If it could go wrong and get in the way of shooting, it went wrong and got in the way of shooting. Today was one of those days.
We were supposed to shoot a bunch of night exteriors: it poured for hours.
We moved inside, it stopped raining, a fireworks barrage went off two houses down from us preventing us from being able to get any usable sound.
We moved back outside, a band started to play for the party that the fireworks came from.
We had audio equipment malfunctions.
It was the first day that we had to completely throw out a schedule, due to weather, and it took us a really long time to regroup and get the first shot up. We were then discombobulated for most of the night trying to figure out what to do. It was a classic jumble fu*k of a night. The pressure was on because we needed to make pages and have some sort of a day, otherwise we would be behind a full day. And with the prospect of more crap weather it’s not something that we can afford. Literally.
In the end, we got some quality work in the can and knocked off a bunch of small scenes and pick ups. I don’t know if we got enough covered to prevent us for going over schedule. We’ll see what we can make up over the first few days of next week. We’ll need to hit the ground running after our day off.
In brighter news, our third producer, Erin Craig, was finally able to get out of the office and up to Rochester. She was only on set for a few hours, but it was great to have her there. She’s been stuck in the office slaving over union paperwork and payroll while we have been on location enjoying the adrenaline rush that is production.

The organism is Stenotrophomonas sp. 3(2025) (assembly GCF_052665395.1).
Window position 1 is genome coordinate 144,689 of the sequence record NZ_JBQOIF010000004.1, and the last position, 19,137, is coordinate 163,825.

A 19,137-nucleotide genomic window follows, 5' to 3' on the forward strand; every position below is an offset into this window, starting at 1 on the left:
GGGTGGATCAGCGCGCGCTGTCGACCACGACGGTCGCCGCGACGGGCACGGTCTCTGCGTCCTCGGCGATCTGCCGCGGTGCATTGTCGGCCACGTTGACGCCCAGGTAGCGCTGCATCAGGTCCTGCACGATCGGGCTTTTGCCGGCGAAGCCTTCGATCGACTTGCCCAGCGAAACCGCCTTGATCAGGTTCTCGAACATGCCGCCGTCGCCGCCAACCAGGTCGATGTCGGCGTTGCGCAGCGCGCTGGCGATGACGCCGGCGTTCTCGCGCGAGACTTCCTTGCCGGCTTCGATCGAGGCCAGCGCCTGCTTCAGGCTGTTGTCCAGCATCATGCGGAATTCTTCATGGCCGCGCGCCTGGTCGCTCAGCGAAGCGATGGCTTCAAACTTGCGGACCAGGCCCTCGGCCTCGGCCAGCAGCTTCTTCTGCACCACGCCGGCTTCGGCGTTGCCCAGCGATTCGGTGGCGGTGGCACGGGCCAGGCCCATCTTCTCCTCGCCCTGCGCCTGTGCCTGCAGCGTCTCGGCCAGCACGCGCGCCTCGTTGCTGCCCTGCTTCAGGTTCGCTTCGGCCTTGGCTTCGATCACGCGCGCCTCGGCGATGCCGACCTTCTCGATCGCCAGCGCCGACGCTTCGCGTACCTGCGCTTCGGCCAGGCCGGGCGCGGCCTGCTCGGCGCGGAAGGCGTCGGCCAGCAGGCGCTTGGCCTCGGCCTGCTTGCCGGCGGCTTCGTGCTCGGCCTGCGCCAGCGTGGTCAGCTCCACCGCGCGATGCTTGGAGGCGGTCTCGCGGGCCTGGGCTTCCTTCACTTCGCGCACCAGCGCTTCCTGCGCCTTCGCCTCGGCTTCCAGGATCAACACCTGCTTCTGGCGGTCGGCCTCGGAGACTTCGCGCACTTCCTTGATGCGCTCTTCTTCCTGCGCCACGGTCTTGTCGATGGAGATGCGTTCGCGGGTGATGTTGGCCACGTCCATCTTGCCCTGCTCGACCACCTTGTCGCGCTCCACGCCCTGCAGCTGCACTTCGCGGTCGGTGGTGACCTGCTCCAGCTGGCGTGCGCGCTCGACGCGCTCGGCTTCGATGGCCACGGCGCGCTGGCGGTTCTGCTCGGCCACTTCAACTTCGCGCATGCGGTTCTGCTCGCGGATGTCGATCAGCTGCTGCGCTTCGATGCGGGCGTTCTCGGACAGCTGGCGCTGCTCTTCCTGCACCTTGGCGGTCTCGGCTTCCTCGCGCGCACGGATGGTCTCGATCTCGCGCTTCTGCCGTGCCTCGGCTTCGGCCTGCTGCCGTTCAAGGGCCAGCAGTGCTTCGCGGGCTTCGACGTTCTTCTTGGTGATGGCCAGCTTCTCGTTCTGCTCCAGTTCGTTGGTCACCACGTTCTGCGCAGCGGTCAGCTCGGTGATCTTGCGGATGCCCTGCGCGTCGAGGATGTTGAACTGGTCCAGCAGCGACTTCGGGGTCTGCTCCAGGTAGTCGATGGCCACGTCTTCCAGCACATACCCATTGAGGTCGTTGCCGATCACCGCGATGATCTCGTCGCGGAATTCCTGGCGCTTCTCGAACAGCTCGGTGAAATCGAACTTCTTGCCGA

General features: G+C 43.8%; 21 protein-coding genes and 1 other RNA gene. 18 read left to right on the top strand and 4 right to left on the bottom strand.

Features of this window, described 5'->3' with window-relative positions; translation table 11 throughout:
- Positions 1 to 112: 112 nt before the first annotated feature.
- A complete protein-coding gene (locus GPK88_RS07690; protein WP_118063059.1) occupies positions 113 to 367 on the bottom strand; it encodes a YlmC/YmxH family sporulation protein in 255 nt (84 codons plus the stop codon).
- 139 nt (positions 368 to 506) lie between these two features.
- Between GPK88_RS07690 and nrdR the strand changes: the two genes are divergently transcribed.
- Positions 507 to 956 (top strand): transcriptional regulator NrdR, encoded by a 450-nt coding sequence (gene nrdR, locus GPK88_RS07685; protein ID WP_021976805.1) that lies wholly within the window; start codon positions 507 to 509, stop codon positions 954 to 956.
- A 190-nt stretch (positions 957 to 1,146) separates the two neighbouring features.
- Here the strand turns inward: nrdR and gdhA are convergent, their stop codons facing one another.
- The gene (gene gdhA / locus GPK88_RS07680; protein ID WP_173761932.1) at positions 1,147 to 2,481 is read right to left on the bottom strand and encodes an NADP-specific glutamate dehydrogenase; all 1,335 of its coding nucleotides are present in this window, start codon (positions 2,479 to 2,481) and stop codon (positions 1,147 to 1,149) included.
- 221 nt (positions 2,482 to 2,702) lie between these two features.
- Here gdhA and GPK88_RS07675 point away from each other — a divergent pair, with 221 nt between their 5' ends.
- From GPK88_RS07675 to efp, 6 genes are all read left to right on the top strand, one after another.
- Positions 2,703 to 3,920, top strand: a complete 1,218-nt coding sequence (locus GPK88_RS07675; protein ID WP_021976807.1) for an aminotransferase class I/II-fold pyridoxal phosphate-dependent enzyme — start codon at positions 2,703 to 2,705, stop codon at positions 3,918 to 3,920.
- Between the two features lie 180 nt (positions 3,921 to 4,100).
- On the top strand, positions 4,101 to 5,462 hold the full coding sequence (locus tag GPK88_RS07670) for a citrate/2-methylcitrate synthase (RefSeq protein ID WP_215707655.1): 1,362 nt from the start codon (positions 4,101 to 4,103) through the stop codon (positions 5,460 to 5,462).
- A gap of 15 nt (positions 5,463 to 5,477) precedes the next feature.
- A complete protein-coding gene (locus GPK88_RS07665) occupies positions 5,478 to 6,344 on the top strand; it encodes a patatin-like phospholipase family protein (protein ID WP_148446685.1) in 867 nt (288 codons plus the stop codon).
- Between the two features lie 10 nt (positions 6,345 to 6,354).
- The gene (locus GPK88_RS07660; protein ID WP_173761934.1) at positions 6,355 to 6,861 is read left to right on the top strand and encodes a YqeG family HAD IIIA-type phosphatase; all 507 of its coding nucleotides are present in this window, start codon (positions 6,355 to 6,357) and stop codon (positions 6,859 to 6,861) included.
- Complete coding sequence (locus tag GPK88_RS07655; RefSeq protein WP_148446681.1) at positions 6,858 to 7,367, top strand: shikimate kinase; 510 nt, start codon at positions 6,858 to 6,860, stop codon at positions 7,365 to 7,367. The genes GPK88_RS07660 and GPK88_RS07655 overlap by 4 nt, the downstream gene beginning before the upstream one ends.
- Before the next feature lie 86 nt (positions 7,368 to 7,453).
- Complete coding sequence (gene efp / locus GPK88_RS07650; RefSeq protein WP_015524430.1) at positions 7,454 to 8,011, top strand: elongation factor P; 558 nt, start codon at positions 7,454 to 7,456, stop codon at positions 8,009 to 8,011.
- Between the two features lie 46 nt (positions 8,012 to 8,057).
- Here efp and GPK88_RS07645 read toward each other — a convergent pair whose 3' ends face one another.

We did eventually get outside. We covered Becker in his car making some phone calls. Again, a night set up requiring a move about 150 yards away from our base camp staging area. We we’re under the gun, time wise, hustling to make the day without going over time, which would have affected our monday call.
Once G&E got set up the pressure was on Jon to bring home the performance in about 12 minutes. Thats really fast under any conditions. Consider that he had to switch gears from directing to acting, shave, and get into costume within 40 minutes and it’s all the more impressive. The scene is also set up to be done in one shot, so we did not have the luxury to jump in and out of the scene working specific moments. We had to get it in one shot. No small task given that we were stealing the shot just off of a main road with some heavy traffic.
Michael and his team did a fantastic job getting picture up as quickly as possible. It turned out to be one of my favorite shots of the movie so far. It’s got a very gritty feel. There’s a lot of atmosphere in the shot. I think it will be a great way to introduce Becker.